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Worm Box, want one? Make one with help from this post

Welcome to Our Sunday Café, we are pleased you stopped by for a visit. Today we are offering another frugal and worthy project from our home to yours. Today I have another project that is a little different for us to offer, but I think you will like it...

I have wanted a worm box for some time. Since moving to the new house, I have made a few changes. One change was to stop having yard debris pick-up. What would have gone in the yard debris container, is now going to be compost and if need be, worm food.

Yep, worm food. On those days that the kitchen does not yield enough food for the worms, I will grab a bit off the top of the compost pile. Grass clippings, leaves, and bits of sod, are all nice meals for worms.

Purchase two large, lidded containers. You will want solid color containers, remember worms usually live underground and prefer the darkness.


Drill some well placed holes.

Larger holes around the sides, and smaller ones in the bottom.

This container has no holes. This is a "catch" container for any fluids that might drain away from the worm box. You will need two pieces of wood or bricks to support the worm box. 

Stack the containers, add food scraps and worms. And a little bit of water, again remember worms are usually underground where it is moist. Keep both covered with a layer of shredded newspaper, which the worms will also consume with gusto! I plan on adding a layer of shredded newspaper and then a layer of my homemade brown bag mulch.

After a few days or weeks, you can start harvesting the castings. When you are ready to harvest, place the food to one side of the box, and the worms will naturally stay on that side, to feed. The side without food will be easy to harvest from.

You can harvest the tea as soon as it begins to collect in the catch container. To make a gallon of worm tea, add 1 T of the dark fluid to a gallon of water. Your house plants will love you for it!

A worm box is a living part of gardening and homemaking. This box will sit in my garage, where it won't get too hot or too cold, depending upon the season. Also an easy and convenient place to quickly take kitchen scraps.

I know if I keep these tasks easy, it will be easy to work them into my day. Stay tuned there will be more worm box posts, as I learn, harvest and use the castings and tea.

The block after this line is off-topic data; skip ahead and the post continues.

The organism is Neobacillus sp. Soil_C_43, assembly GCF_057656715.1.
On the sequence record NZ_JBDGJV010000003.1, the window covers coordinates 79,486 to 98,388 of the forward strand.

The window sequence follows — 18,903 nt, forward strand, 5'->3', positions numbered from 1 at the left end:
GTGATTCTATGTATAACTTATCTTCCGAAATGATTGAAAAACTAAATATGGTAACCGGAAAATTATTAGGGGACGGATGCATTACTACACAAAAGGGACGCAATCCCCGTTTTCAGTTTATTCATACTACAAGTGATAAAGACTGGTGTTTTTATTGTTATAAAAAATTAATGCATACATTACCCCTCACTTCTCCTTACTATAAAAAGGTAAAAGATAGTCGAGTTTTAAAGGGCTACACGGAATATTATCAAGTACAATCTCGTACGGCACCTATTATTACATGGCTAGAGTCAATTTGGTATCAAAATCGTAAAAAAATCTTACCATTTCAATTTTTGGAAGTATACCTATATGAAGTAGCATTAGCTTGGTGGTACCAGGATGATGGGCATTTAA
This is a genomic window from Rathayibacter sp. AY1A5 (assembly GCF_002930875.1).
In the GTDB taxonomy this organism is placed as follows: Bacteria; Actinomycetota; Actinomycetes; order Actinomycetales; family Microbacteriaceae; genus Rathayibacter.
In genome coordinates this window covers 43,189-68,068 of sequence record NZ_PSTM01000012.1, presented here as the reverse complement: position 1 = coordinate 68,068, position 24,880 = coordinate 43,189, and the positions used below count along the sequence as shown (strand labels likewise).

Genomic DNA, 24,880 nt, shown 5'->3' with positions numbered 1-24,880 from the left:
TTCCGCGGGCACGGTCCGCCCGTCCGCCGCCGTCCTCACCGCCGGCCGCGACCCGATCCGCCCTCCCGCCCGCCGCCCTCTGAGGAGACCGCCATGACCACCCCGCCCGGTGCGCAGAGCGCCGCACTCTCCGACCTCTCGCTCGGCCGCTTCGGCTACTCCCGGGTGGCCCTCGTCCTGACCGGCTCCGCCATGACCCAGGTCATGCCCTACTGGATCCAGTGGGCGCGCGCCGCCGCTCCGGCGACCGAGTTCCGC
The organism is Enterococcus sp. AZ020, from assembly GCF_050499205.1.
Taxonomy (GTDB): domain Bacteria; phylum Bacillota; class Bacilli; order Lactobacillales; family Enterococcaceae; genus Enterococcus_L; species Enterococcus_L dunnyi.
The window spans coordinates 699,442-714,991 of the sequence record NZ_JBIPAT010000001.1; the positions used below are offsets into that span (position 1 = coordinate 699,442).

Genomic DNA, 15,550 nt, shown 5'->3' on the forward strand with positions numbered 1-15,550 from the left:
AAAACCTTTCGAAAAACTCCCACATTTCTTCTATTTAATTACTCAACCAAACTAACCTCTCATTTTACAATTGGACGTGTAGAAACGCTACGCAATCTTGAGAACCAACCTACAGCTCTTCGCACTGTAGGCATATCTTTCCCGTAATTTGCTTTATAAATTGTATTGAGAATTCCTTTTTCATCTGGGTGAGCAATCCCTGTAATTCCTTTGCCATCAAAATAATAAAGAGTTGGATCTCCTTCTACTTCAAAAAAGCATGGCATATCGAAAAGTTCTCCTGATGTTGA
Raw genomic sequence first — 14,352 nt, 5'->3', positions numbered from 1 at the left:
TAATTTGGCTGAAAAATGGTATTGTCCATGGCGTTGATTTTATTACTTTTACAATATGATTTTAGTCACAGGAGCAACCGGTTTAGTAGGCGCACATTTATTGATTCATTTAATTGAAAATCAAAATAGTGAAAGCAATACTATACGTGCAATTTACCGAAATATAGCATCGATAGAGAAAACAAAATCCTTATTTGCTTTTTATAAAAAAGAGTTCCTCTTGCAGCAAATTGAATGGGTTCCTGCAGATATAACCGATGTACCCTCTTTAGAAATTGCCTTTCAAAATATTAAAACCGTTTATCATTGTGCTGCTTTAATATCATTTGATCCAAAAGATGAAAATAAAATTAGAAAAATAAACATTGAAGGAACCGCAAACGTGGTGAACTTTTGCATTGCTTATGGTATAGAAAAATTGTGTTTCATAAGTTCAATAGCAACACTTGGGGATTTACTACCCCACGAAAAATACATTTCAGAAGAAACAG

This information was originally found here. Thank you, queen bee!

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8 comments

  1. You had me at "worm tea". You ought to write romance.

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  2. I'm going to have to pass on the worm box action, but I look forward to hearing about its progress. I love the pretty smile on your precious helper's face!

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  3. I sadly don't have a garage - we turned it into our family room - so I have no where to keep the worms or I would totally do this!

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  4. Excellent post! Worms are such great producers of wonderful fertiliser! Thank you for sharing this excellent tutorial with the Gallery of Favorites. I'm pinning this :)

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  5. I am so excited about making a worm box! Thanks for sharing your tips.

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  6. Any ideas on how to make it apartment friendly? I went from having half an acre with a dig and chickens and more to living on the second story without a porch and facing north :/ (no, they said we could keep chickens :)

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  7. *could NOT keep chickens....i hate typing on my phone ;)

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